Solicitors for grieving parents whose baby boy died at QEQM Hospital just 27 minutes after his birth have accused the East Kent Hospitals Trust of ‘deliberately’ obstructing inquest proceedings into his death.
Nick Fairweather, of Fairweathers Solicitors LLP, said at a pre-inquest review at County Hall, Maidstone, today (August 14) that it was ‘a disgrace’ that the Trust had failed to submit required documents on time leading the hearings into baby Archie Batten’s death to proceed ‘at a snail’s pace.’
A row broke out between Mr Fairweather and Hospitals Trust representative Paul Spencer, who said Mr Fairweather’s ‘rant’ was not the case and the accusation was ‘not accepted.’
However, Coroner Sonia Hayes said the Trust had ‘not complied’ with her directions and she understood the ‘high feelings of the family,’ adding “The Trust are bound to be criticised if they do not do what they are asked to do.”
Mr Fairweather said parents Rachel Higgs and Andrew Batten may even ‘opt out’ of the hearings altogether after already going through the ‘gruelling experience’ of the pre-inquest reviews and now expecting a baby in January.
A full inquest may now not be held until the Spring to avoid the expected arrival date – although December was also suggested, dependent on the parents’ views, with Coroner Hayes saying she hoped to ‘expedite’ the proceedings.
She also praised Rachel and Andrew, saying they had been ‘reasonable throughout’ with this hearing being the first time they had vented frustration at the time proceeding were taking, adding that the delay did ‘come from the Trust.’
East Kent Hospitals Trust has admitted baby Archie would have survived without any injury had it not been for “sub – standard care” and “had delivery taken place earlier.”
Events leading to the death of Archie Batten
Baby Archie died on September 1, 2019, after first time mum Rachel was denied admission to QEQM;s maternity department and instead told to drive to William Harvey Hospital in Ashford.
The QEQM unit was ‘diverting’ after a decision was taken to close due to a lack of bed spaces.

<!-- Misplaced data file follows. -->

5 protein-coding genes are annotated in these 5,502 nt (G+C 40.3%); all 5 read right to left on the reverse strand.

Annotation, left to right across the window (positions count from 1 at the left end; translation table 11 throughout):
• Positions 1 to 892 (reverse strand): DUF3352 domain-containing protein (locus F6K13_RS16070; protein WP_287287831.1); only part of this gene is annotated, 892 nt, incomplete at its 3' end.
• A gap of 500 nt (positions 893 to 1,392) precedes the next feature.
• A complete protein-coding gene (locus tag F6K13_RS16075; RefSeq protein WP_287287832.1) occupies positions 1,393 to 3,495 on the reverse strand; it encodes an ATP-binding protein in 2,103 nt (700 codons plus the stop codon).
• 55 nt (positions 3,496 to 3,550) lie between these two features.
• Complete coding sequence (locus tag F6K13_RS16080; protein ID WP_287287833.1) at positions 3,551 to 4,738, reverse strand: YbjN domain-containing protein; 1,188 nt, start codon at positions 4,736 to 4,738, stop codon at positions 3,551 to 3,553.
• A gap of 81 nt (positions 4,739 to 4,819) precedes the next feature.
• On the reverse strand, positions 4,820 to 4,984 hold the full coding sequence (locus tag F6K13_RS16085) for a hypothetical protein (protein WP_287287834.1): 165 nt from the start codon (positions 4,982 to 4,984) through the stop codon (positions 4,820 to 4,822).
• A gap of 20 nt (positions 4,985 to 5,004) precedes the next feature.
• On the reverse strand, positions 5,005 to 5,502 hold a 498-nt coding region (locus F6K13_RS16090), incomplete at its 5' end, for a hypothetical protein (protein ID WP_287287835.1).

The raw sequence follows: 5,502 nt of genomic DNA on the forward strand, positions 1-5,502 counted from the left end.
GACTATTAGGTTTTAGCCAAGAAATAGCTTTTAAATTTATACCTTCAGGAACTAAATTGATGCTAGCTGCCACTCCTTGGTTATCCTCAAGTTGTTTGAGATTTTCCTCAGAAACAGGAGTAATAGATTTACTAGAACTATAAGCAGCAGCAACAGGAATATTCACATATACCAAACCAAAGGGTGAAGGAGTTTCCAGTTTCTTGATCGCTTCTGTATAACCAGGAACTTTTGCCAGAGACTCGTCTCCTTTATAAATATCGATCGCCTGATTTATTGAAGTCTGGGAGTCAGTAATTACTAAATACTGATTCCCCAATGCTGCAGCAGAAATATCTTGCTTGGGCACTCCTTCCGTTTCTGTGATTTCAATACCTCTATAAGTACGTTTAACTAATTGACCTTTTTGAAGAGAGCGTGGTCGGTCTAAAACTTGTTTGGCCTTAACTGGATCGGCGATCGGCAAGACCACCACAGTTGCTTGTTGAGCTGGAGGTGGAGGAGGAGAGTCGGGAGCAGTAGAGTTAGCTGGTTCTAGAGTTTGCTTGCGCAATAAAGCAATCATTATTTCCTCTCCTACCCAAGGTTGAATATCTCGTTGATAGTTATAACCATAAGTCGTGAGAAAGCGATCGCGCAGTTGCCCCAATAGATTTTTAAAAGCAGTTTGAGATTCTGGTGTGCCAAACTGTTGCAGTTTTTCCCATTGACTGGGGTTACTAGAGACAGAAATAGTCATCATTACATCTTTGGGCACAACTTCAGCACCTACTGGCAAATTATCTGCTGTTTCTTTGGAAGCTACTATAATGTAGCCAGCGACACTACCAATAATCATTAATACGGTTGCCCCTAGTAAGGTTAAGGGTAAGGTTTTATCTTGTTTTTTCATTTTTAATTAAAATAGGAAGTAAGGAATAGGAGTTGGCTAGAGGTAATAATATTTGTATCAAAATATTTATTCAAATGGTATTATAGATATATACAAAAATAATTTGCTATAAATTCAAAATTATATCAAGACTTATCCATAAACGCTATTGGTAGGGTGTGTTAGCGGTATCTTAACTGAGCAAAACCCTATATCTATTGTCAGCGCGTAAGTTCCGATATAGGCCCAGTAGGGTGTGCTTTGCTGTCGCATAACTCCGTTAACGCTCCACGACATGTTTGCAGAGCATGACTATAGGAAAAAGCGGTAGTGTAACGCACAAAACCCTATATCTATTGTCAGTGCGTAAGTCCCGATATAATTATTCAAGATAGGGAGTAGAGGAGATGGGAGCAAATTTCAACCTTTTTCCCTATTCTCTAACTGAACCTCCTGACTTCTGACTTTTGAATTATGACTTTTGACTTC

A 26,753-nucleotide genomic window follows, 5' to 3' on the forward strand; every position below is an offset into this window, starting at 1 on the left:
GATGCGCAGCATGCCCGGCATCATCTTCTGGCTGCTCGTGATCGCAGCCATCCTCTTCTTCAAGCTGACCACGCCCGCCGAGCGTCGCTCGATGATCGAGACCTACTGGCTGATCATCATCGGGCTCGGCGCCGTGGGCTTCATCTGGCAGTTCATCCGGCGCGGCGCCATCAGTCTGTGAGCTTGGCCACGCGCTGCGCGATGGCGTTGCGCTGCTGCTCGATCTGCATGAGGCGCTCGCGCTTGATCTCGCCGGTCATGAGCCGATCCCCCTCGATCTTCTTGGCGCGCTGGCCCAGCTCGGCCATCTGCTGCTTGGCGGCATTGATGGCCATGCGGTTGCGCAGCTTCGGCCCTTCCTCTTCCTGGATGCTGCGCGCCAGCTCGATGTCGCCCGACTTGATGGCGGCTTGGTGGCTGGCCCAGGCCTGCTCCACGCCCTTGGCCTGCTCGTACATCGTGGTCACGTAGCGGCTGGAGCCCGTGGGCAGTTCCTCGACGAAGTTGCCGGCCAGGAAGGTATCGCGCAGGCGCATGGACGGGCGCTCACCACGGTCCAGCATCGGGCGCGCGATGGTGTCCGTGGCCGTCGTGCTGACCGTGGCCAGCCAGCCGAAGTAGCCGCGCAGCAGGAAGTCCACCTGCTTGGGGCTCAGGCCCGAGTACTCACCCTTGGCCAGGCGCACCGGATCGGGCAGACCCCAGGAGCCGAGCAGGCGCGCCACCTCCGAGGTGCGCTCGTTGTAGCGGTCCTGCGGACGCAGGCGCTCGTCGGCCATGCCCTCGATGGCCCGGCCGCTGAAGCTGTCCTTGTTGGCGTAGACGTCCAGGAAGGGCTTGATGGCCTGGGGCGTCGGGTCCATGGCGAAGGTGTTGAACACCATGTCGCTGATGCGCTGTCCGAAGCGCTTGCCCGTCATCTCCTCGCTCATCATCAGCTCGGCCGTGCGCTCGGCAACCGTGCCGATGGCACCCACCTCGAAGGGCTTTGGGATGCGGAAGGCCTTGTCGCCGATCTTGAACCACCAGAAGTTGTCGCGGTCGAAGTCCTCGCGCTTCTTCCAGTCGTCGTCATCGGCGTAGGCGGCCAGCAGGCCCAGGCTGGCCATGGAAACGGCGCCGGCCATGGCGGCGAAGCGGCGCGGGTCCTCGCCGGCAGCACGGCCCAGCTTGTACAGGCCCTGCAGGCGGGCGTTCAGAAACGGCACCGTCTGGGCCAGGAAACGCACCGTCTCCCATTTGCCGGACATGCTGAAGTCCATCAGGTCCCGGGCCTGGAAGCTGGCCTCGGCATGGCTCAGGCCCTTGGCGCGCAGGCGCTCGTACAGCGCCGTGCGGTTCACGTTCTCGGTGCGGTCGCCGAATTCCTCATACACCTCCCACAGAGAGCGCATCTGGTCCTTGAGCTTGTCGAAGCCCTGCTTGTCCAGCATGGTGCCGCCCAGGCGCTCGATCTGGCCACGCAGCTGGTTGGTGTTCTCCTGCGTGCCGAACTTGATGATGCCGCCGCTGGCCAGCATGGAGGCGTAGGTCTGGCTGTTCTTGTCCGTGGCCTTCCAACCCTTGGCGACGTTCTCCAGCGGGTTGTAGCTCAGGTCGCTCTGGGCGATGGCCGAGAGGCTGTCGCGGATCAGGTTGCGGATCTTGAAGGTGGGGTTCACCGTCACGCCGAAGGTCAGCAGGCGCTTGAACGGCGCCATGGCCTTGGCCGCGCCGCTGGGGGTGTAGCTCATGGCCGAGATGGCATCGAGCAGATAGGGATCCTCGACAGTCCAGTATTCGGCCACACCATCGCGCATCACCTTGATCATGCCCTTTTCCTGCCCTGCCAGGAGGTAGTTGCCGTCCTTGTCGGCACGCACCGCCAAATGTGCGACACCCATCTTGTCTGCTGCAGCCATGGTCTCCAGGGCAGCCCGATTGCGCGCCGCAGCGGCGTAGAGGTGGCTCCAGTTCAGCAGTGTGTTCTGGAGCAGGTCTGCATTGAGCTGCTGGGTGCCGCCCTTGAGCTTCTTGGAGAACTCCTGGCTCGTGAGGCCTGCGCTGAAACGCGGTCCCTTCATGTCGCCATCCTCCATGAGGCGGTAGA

Rachel had tried to gain admission to the maternity ward that morning but was directed to the Maternity Day Care Centre where she was examined twice over a two hour period but refused admission on the basis that she was not in active labour.
Solicitors say she and Andrew were assured a room would be kept available for her when she re presented at any time.
But before they left the hospital, at 2.35pm a decision was taken to close the QEQM Maternity Unit, leaving patients needing their services having to ‘divert’ to the William Harvey Hospital in Ashford.
After a show and intense contractions, Rachel phoned the QEQM shortly before 5pm only to then be told that the unit was shut and that she should attend the William Harvey.
This was not a practicable option as the couple did not believe Rachel could make the journey to the William Harvey, and feared her having to give birth on the side of the road.
They were told that a community midwife would be sent out to see her.
Fairweathers Solicitors say when that first midwife arrived shortly after 5pm she found Rachel was fully (9cm) dilated with bulging membranes. She was told to start pushing and Andrew excitedly texted family members that baby would be arriving soon.
Over the next 5 hours, Rachel was seen at home by a succession of four midwives. Fairweathers LLP say they did not appear to appreciate that she had reached the second stage of labour and the baby needed to be delivered and that her membranes were only ruptured at a very late stage with a failure to keep proper records of the foetal heart rate.
An ambulance was called at just gone 10pm and Rachel was taken to QEQM. Maternity services there had become operational again a couple of hours earlier but the couple say there had been no communication between the hospital and the midwives.
By the time Rachel got to the QEQM Archie was delivered but was born in a very poor condition.
He managed to breathe independently for a short period but this was not maintained. Resuscitation attempts were ended and he died at just 27 minutes of age.
The Trust admitted the ‘sub standard care’ in a letter sent to the solicitors in July.
‘Number and range of mistakes’
Rachel said: ““We put our total faith in the Trust and the professionals looking after us. The number and range of mistakes that took place are difficult to comprehend. I am pleased that the Trust has made this formal admission.